“Some countries are more advanced than others when it comes to understanding the product and implementing sustainability policies. Indeed, there is not a single answer to this problem. Banning single-use plastics is one thing, but the problem is not the product – it is how you deal with it at the end of the life cycle, which applies not just to plastic, but also to any high volume product.”
- Sergio Marcondes, General Manager
What is Braskem’s background in Argentina?
EN: Braskem arrived in Argentina in June 2005, and since then we have gone through different market periods. 2018 has been a very challenging year from a macroeconomic perspective, while a couple of years ago we also had significant restrictions on imports. Yet, Braskem has always maintained a presence in the country. Initially we had a very lean structure, including operations with local distributors, while today we have increased our local team to focus on serving the Argentinean market directly.
SM: Along the way, Braskem grew through the acquisition of several petrochemical companies in Brazil, such as Petroquímica Triunfo, Ipiranga, Politeno and Quattor. That consolidation led us to establish ourselves in Argentina as a local provider, even if we do not have producing assets in the country. Argentina is a natural extension of Braskem’s participation in the Latin American market. From an economic perspective, Brazil and Argentina have always had strong commercial links. We have a long-term vision and technical personnel that works on developing solutions specifically for the local market.
What are the most important industries for Braskem in Argentina?
EN: The agro industry is very strong in Argentina, with the use of silobags demanding a lot of plastic. We also participate in food packaging, and indirectly in the automotive industry as we serve the plastic converters that work for that segment.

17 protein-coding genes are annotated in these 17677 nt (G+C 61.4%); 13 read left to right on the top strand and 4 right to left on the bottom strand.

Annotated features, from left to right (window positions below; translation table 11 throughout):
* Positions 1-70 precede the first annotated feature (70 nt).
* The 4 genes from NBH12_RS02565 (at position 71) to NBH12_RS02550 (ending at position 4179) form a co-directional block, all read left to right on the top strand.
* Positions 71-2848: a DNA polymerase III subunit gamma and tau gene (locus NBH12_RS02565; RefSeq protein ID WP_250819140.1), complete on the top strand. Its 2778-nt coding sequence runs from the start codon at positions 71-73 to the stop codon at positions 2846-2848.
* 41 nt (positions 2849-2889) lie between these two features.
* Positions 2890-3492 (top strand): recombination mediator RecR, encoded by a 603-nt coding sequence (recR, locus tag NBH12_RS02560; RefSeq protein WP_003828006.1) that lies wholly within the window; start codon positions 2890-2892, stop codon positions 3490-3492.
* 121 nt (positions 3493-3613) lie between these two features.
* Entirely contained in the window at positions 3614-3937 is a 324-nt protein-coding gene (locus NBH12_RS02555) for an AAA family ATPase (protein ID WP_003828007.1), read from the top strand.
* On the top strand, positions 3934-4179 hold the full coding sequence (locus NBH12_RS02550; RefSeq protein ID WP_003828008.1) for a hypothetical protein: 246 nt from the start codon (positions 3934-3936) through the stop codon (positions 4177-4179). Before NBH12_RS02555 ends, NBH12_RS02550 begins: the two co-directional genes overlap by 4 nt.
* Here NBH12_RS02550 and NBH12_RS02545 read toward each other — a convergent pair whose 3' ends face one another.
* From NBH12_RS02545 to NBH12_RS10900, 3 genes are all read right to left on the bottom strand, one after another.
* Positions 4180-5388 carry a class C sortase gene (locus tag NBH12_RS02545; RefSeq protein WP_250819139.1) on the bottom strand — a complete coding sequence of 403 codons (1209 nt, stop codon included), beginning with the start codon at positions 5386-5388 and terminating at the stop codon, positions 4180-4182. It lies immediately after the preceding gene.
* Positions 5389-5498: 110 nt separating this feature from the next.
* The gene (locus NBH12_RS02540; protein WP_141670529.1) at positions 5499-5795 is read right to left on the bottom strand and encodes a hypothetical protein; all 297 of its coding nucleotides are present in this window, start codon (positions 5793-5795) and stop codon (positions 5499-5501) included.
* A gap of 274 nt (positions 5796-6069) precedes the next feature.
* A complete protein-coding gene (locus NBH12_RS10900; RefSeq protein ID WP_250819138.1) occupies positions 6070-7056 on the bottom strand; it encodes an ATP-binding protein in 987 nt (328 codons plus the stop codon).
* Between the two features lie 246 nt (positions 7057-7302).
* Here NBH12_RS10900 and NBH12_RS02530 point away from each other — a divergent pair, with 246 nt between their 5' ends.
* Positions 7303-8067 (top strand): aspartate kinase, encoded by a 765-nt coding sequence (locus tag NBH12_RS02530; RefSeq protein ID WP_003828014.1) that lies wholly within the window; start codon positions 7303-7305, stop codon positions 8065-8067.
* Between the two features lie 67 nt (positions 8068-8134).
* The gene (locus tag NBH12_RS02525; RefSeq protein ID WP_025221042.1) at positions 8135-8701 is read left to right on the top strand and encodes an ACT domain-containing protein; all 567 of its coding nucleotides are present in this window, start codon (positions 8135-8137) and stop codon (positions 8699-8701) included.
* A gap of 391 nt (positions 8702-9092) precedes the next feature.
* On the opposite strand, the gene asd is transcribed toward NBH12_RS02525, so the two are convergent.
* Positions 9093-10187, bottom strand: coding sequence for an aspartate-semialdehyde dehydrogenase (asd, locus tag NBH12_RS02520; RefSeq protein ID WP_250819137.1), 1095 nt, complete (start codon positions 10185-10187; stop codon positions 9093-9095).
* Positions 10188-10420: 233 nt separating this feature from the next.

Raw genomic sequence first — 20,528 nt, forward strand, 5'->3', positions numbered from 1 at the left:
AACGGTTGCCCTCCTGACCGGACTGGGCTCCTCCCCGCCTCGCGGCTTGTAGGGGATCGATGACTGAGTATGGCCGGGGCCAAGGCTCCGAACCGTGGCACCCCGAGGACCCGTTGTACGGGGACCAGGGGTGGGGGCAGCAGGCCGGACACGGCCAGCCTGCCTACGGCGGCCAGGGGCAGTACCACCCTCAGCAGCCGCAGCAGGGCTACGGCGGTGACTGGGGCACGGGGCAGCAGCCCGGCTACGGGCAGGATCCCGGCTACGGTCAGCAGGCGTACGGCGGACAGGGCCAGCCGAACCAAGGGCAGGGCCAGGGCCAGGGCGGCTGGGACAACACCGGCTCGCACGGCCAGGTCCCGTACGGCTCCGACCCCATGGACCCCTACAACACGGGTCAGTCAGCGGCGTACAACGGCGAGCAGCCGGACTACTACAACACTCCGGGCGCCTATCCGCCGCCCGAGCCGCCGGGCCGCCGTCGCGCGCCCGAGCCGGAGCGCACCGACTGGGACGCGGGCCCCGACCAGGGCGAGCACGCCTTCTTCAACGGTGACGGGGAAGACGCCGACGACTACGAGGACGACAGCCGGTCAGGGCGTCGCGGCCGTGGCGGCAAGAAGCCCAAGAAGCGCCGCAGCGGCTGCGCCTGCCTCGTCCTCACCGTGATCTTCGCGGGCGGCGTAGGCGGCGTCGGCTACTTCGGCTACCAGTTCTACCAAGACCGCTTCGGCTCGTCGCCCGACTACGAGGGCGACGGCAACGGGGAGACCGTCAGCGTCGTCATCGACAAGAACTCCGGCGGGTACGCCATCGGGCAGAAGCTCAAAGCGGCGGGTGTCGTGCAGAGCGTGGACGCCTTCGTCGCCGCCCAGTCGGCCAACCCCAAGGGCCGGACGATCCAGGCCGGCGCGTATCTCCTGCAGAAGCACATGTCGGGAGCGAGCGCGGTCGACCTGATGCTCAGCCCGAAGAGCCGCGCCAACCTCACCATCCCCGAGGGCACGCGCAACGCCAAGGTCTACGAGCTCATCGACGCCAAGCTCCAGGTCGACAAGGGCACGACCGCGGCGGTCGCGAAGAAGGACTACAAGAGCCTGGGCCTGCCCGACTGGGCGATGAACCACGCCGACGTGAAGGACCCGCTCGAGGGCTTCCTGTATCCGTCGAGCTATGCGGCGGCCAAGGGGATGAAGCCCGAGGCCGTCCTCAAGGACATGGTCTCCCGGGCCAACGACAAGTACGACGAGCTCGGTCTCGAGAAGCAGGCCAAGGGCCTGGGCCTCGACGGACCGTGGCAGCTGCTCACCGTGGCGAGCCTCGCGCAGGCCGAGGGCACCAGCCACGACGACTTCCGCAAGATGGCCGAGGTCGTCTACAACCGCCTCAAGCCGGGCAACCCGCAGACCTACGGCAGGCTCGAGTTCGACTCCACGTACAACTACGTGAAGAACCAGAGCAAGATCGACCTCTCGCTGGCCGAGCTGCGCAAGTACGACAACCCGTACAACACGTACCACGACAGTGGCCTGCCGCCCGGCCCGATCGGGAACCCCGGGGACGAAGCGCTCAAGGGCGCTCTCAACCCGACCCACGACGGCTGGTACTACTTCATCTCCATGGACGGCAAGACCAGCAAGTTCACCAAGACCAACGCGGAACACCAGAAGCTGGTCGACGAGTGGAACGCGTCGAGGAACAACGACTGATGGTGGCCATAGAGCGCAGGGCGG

SM: We are constantly looking at what we can do to help advance the local industry. Currently, we are developing solutions for gas pipes and geo-membranes, for instance. Braskem can provide the main plastic products, like polyethylene, polypropylene and PVC. We have a wide portfolio and that is one of our competitive advantages. In addition, in terms of location, our production plants in southern Brazil are well positioned to serve the Argentinean market as efficiently as a local producer.
What is the supply and demand situation for the main products in Argentina?
EN: In 2018 the market has experienced some contraction, but generally, speaking about polypropylene, Argentina has a deficit that is served through imports. In polyethylene, the Argentinean market is larger. There is a deficit of low-density polyethylene, while there is enough capacity in high-density polyethylene and a production surplus of linear polyethylene. Overall, Braskem’s products are necessary to complement the local production. Indeed, during the period when there were restrictions on imports, the local industry suffered because imports are an important source for operational sustainability.
Do you believe the Vaca Muerta deposit could change that market dynamic?
SM: Vaca Muerta can be a game changer, not just to meet the local market demand, but also to change trade flows internationally. Having said that, this has to be treated as a long-term development. Large investments will be required for such structures, such as new crackers. The country’s macroeconomic scenario will also play an important role in the investment decision-making process.
How does your green polyethylene fit with the industry’s move towards more sustainable production?
SM: We have a clear vision that it is important to have a value proposition in terms of sustainability, and products like green PE and bio-based EVA (ethylene vinyl acetate) are part of that. Also, we are working on circular economy initiatives such as Wecycle, and we are part of Ecoplas in Argentina, which works to provide accurate information about plastic products and the correct application by end users.
EN: Countries around the world are limiting or banning the use of certain plastic products, such as single-use plastics, so our bet is on offering new alternatives that are more sustainable. Plastic is under attack worldwide today, and we want to take all possible actions to minimize its impact. This issue is an industry-wide issue, so companies should join forces to devise strong initiatives.
SM: Some countries are more advanced than others when it comes to understanding the product and implementing sustainability policies. Indeed, there is not a single answer to this problem. Banning single-use plastics is one thing, but the problem is not the product – it is how you deal with it at the end of the life cycle, which applies not just to plastic, but also to any high volume product. This is where the other initiatives come in: recycling, circular economy, education of end users and government policies.